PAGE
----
taiji's position in CMA

ggg214

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although i am not so clear about taiji's history, in my mind, taiji is a young style, comparing with shaolin, wudang or other CMA.
young doesn't mean simple or junior. young means short history, means when it's invented, the founders have enough resource to research.these resources include shaolin, wudang or other CMAs. i should say that taiji is more complicated and standing in the senior level of CMA.
in taiji's history, many grandmasters are experts in external martial arts before they started taiji training. we may conclude that taiji is not for basic fundation, but for higher pracitition.

looking forward to your opinion!
 

Xue Sheng

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Verifiable history goes to Chen Wangting 陈王廷(1600-1680),

Mythological origin is Zhang Sanfeng who, if he lived, is was likely in either the Yuan Dynasty (1279-1368) or the Sung Dynasty (969-1126) or the Southern Sung Dynasty (1127-1279) and even though someone did make a reference that would put him in the Ming Dynasty (1368-1644) for any of the histories to work he can't be from the Ming Dynasty.
 

grydth

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It does appear to make a very significant difference whether one dates Tai Chi based upon mythological/legendary sources or more modern, objectively verifiable sources.

Then, of course, there are the evolutionary changes within Tai Chi... but even though forms and practices as seen today may differ greatly from what was used even 100 years ago, most date a Tai Chi family style from its earliest verifiable founder.

I confess to not knowing a great deal about many CMA which I have never practiced (this section of Martial Talk being a continuing voyage of humility), but I would not contest that a number of CMA do predate it.

To me, though, Tai Chi is indeed a basic foundation.... almost anyone can do it at some level, especially with the guidance of skilled and patient teachers. While people like myself had a start in external arts (karate, iaido). I have seen many others in this region for whom it is their first brush with any martial art.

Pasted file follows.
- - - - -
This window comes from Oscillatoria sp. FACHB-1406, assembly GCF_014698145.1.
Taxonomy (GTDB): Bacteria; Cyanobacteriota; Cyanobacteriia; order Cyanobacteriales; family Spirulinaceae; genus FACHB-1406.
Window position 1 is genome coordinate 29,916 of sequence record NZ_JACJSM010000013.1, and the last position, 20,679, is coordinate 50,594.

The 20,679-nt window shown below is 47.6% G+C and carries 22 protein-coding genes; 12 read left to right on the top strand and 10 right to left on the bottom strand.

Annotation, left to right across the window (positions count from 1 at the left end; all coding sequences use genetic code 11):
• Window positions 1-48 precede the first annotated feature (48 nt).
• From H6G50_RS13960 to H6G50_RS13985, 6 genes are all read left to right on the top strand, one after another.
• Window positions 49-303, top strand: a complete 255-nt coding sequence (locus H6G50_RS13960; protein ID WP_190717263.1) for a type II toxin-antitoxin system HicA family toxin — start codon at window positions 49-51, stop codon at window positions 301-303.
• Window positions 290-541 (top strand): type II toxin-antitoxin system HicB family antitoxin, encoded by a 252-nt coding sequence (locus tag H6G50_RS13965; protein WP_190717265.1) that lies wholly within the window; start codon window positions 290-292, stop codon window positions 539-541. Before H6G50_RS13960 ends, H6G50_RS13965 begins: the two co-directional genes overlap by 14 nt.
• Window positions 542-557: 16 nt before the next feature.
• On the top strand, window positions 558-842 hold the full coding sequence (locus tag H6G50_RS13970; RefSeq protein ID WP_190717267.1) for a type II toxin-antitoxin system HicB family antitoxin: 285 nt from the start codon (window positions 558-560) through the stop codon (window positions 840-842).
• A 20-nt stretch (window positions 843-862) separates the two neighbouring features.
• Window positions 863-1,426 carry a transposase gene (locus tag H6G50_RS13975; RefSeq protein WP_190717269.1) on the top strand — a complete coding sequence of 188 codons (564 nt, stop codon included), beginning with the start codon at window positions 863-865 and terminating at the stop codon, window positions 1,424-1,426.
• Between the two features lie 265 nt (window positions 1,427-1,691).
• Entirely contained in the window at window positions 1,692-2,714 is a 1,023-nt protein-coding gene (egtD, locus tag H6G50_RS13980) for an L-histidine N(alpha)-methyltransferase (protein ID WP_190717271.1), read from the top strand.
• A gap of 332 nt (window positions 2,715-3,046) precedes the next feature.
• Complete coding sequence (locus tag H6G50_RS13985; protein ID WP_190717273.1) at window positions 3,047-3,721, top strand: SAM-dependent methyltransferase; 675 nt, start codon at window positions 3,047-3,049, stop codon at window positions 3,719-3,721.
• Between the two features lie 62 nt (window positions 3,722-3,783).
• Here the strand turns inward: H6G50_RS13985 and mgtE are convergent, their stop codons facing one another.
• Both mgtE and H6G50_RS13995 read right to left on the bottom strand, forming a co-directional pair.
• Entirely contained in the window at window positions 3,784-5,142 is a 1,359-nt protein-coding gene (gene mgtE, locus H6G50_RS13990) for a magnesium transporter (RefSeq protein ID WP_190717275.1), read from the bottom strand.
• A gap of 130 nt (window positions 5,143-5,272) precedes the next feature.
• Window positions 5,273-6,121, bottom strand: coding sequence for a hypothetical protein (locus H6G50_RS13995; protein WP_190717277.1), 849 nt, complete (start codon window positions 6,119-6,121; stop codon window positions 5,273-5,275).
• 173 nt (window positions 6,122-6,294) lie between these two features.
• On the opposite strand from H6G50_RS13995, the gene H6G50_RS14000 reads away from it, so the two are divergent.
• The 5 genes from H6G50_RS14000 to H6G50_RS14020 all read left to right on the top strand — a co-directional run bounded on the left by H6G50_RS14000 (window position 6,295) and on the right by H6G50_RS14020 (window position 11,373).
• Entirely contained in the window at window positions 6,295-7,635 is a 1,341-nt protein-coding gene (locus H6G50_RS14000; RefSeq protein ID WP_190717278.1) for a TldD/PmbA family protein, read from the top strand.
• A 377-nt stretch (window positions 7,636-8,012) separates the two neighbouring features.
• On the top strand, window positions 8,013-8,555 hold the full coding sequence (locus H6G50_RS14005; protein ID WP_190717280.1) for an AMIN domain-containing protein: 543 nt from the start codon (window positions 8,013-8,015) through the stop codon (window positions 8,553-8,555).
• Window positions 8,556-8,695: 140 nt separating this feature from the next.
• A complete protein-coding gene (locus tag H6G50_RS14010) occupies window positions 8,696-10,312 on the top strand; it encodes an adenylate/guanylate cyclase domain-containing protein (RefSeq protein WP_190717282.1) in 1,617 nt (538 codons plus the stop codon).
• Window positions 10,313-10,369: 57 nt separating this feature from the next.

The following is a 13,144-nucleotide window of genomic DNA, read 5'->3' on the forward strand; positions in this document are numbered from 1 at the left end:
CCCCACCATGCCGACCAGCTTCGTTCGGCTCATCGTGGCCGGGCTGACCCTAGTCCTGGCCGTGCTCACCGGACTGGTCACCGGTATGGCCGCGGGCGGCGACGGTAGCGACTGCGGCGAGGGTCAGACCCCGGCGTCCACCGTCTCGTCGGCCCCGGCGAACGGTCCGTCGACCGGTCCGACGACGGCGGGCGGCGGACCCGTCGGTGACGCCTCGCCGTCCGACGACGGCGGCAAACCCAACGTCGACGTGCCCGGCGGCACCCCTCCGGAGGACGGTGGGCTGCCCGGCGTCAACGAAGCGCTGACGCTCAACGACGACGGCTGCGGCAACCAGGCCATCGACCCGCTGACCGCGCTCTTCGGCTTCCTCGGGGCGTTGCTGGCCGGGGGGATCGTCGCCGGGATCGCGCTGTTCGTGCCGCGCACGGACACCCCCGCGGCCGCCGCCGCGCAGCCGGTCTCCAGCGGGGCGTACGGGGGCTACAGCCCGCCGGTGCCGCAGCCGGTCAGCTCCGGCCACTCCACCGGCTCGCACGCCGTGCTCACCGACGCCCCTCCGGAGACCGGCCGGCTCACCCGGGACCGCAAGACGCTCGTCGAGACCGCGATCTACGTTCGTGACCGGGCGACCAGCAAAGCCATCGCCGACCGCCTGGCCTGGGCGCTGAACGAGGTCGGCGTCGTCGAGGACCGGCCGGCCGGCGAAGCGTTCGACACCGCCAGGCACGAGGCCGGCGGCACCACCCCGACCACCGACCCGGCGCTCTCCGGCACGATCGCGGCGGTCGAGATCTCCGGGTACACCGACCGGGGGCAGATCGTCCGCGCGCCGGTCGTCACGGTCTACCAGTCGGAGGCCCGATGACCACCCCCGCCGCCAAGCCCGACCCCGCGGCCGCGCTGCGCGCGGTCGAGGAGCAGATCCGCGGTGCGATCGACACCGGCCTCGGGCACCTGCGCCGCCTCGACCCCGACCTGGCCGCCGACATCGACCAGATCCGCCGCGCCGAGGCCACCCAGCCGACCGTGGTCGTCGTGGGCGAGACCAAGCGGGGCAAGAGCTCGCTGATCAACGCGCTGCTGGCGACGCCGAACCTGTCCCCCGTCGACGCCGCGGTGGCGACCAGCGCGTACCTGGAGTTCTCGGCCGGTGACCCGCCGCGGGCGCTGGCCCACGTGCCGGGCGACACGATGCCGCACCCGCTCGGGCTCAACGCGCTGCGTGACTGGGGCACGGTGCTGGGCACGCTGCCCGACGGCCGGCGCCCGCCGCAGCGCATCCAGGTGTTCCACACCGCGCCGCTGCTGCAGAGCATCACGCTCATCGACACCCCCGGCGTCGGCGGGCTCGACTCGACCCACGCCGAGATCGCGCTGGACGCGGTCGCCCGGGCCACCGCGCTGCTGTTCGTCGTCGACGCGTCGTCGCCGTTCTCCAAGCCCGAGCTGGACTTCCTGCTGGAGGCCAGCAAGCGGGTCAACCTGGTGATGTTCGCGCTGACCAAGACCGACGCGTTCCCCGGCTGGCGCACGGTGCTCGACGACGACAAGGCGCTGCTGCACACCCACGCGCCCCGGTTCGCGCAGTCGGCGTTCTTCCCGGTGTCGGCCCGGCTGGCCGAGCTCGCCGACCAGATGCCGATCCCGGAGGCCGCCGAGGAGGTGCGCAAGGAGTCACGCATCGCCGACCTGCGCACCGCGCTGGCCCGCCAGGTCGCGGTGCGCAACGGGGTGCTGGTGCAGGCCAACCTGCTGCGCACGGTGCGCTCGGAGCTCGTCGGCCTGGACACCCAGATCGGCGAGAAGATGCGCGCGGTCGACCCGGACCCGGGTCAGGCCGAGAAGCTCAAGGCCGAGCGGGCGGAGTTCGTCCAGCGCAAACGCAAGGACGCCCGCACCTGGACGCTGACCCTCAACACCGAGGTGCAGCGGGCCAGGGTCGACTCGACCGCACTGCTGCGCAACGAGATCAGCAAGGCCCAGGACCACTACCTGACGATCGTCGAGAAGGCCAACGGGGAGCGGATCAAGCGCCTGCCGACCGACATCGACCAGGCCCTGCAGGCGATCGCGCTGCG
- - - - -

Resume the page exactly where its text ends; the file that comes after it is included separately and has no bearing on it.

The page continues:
Xue Sheng

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There is also some speculation that taiji comes from before Chen Wangting if the claims of the Zhaobao taiji folks are correct then it may be.

Xingyiquan is verifiable to Ma Xueli (about 1707-1813) of Henan Province and Dai Longbang (戴龙帮 1720 - 1809) of Shanxi Province. Legend, however, credits the invention of Xingyiquan to the renowned Song Dynasty (960-1279 AD) general Yue Fei.

Baguazhang is said to be from Dong Haiquan 董海川 Born sometime between 1797 1nd 1813 died 1882. However there has been some speculation that someone taught it to him. And if the claims of the Yin Yang Bagua school are true then he did learn it form someone else but then that is "IF" the claims are true.

Ch獺ngqu獺n 长拳 Long Fist the base was developed in the 10th century by Zhao Kuangyin, founding Emperor of the Song Dynasty (960–1279).

Shaolin
The oldest evidence of Shaolin participation in combat is 728 which is from the Tang Dynasty (618-907) But there is some speculation that it may be found as far back as 446.
Legendary, and pretty much proven false, origin is Bodhidharma - early 5th century

Shuaijiao 摔角 Earliest reference 2697 BC to a martial art called jǐao dǐ that is believed to be the origin of shuaijiao
 

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